Meditations for Layfolks - Confirmation

I will probably acknowledge that, to a very large extent, I have neglected to make use of this sacrament. Of course, I have received it, and I know well that it cannot be repeated. How, then, can I be held to blame for neglecting that which I have received just the one time that I can possibly receive it? To realize this, let me ask myself why it is that it can be received once only. The answer is naturally that thereby I receive a character or mark on my soul which can never be effaced. But what does all this mean? It means really that I cannot receive Confirmation more than once, for the simple reason that I have no need to repeat it. Once given, it is given for always, because the effects last as long as life lasts. The grace of Communion may refresh me all my days, but the Presence fades. Absolution removes all my sins from me. They are forgiven for ever. But if, unhappily, I fall again into sin, again must I approach this saving sacrament. With Confirmation, on the other hand, the sacramental grace perseveres till the end. Once I have been marked with the grace of Confirmation, I have had set up in my soul a power, a force, that never runs dry or can be drained or even wholly affected by sin. When I do wrong the grace ceases to work, but it does not cease to exist; so that as soon as I have reconciled myself to God, back again comes the flood that Confirmation for good and all established within me. Hence the value of it does not consist simply in the day of my reception of it, but is to be made use of all the days of my life. The indwelling of the Spirit of God, begun in Baptism, is now made perfect, and the wonderful Sevenfold Gifts of God are put into my charge, so that with me it lies whether I have the benefit they can confer or not.

But every sacrament has both an outward sign and an inward grace. What are these in Confirmation? First, the external thing, material instrument of God's grace to my soul, is the anointing of my forehead by the Bishop with the consecrated oil. That is the essential outward sign. And the inward grace? Strength. In the East, oil, which is at once a food and a preservative of the skin, is in frequent use among athletes. It is, indeed, the source of the strength of the toilers and is mentioned in the Sacred Scriptures as the symbol of that which it helps to produce. Hence it is the external representation of that inner strength that the soul stands in need of. Usually Confirmation is administered to children just when they stand upon the threshold of life and are beginning to feel that there are many difficulties that they will have to overcome and endure, just when they are becoming conscious that life grows not easier, but harder. Can I remember that at that age I discovered that not everyone quite held with me about the duties owed to God and all that they entailed? I found that the things I held sacred, and the people that I had been taught to reverence, were now held up to my ridicule; and the things I had been afraid to do, afraid even to think about, were spoken of and done openly before me without shame. Even my own inclinations began suddenly to become more forcible, and unsuspected instincts and hidden forces I did not yet understand began to be felt and to give pleasure. Thus the full practice of faith, hope, and love also in turn grew increasingly difficult to observe. Then I was confirmed, i.e. these tendencies were henceforth to be counteracted by the indwelling within me, not merely of grace, but of the very Spirit of God. He Himself was to take charge of my soul.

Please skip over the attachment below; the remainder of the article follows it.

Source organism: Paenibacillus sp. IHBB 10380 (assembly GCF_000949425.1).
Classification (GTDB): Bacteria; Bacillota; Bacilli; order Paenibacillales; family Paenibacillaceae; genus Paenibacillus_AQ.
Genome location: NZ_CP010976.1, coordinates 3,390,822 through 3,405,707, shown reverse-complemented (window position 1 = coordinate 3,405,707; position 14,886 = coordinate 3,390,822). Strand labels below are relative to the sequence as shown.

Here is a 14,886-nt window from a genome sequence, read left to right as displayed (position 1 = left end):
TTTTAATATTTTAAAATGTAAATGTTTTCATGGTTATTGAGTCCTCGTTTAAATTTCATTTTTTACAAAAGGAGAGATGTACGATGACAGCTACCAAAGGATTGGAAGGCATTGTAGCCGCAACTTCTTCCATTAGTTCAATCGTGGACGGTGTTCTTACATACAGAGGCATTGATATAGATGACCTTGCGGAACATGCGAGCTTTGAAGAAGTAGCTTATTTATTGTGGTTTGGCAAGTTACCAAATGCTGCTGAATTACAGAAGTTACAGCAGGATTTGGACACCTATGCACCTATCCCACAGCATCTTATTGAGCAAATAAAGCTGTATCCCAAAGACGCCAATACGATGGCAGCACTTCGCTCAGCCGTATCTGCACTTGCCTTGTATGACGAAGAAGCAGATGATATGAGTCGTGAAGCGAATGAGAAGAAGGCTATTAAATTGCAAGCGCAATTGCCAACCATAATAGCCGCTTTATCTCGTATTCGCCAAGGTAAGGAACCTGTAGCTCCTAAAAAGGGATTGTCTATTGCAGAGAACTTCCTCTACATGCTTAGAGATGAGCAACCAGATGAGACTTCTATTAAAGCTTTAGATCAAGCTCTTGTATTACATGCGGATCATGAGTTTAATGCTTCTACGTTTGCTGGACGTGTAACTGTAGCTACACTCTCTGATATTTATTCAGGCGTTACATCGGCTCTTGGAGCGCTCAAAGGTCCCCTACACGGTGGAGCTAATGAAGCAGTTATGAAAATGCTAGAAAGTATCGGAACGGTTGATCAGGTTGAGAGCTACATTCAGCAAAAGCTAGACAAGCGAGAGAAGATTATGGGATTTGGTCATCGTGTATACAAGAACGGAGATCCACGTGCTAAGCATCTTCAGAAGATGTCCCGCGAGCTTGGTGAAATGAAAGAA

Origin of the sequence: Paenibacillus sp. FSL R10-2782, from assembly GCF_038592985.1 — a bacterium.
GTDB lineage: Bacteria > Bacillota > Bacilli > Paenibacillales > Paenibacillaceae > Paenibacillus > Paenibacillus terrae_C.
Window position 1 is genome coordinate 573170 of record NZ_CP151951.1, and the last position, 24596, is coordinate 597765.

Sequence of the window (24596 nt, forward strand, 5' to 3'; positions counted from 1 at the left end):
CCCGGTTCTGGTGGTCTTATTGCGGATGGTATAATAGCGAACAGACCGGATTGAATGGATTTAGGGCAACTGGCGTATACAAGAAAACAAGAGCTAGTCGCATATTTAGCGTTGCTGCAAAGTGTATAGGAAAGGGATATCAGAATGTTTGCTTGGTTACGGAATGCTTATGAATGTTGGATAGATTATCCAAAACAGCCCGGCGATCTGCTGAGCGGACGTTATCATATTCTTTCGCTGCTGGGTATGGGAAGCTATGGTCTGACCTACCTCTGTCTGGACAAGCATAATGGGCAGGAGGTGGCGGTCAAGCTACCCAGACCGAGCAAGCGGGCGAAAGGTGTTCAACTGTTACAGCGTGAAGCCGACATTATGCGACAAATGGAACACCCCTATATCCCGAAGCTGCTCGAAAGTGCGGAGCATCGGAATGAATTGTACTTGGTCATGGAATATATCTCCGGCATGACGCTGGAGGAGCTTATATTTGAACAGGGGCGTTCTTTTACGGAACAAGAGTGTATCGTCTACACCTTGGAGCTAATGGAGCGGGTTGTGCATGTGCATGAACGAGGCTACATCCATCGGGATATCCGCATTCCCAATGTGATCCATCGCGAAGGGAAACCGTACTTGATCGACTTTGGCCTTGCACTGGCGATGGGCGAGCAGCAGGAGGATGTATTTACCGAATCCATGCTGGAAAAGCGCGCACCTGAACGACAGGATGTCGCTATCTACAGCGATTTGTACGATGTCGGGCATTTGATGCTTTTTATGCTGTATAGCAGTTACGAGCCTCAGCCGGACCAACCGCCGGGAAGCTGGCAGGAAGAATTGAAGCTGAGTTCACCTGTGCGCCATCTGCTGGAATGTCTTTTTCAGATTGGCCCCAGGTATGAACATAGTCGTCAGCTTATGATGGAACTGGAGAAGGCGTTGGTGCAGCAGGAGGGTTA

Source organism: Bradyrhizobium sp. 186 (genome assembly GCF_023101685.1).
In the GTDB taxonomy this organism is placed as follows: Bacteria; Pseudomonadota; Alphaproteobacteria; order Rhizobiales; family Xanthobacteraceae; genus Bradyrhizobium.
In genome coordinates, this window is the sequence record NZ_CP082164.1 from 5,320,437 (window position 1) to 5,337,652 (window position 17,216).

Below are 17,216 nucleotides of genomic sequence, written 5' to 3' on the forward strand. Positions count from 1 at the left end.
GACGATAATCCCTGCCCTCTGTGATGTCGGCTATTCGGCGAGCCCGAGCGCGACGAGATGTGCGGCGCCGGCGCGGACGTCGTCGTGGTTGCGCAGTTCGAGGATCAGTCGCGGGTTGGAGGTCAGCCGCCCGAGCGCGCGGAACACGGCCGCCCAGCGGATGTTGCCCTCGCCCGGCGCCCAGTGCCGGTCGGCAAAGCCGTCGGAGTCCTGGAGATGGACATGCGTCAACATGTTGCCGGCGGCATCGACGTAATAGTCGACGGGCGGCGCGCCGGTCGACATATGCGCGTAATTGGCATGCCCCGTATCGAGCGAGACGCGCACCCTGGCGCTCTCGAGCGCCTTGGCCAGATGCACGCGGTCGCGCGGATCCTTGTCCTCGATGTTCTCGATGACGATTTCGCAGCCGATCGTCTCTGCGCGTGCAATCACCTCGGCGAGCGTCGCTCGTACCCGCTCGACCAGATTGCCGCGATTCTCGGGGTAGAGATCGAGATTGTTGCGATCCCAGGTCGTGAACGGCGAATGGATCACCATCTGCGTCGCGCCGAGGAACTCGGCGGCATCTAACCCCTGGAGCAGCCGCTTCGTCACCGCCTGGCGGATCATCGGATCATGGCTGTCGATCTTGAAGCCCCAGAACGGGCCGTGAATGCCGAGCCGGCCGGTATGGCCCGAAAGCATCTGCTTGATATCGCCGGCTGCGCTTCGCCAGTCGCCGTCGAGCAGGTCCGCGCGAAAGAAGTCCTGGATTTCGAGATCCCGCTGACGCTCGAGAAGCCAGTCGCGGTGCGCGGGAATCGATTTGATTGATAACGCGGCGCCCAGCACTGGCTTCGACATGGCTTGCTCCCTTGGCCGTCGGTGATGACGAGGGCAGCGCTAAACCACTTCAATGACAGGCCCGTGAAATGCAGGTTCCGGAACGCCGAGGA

I have been taught, surely, that the object and effect of this sacrament was to make me strong, that this strengthening of me was to be achieved by the abiding Presence of the Holy Spirit, and that this abiding Presence was to continue for the whole of my lifetime. As the need endures, so must the remedy endure. This sacrament, therefore, is tremendously alive, nor is it right that I should regard it, as perhaps I have often done in the past, as though it were some childish thing that had to be got over while I am quite young. Do I not find sometimes that people look on it much as they look on the measles as a normal heritage of children? But surely in my fuller age the need of divine strength increases rather than diminishes. As a child I probably thought that I was only naughty because I was a child, but that when I grew up I supposed that I should find life the easier. Instead, I discovered that I looked back upon my childhood as the innocent time of my life, and looked upon my older years as necessarily years of wrongdoing, though perhaps I clung to the salve of conscience that in youth a man might be a little wild, but in his old age had time to become a saint. Thus it is always yesterday or tomorrow, never today; but Confirmation suddenly reminds me that it is now that God calls, and now that the Holy Ghost makes appeal to me to remember His presence and to make use of it. Do I, indeed, think of that Presence in my times of stress? In the struggles of temptation do I sufficiently have recourse to that Divine Helper given me? Do the Sevenfold Gifts really signify anything practical to me? Let me turn in devotion to the Holy Spirit, recite the hymns to Him, and be conscious always of the resident force pent up in my soul.

- text taken from Meditations for Layfolk by Father Bede Jarrett, O.P.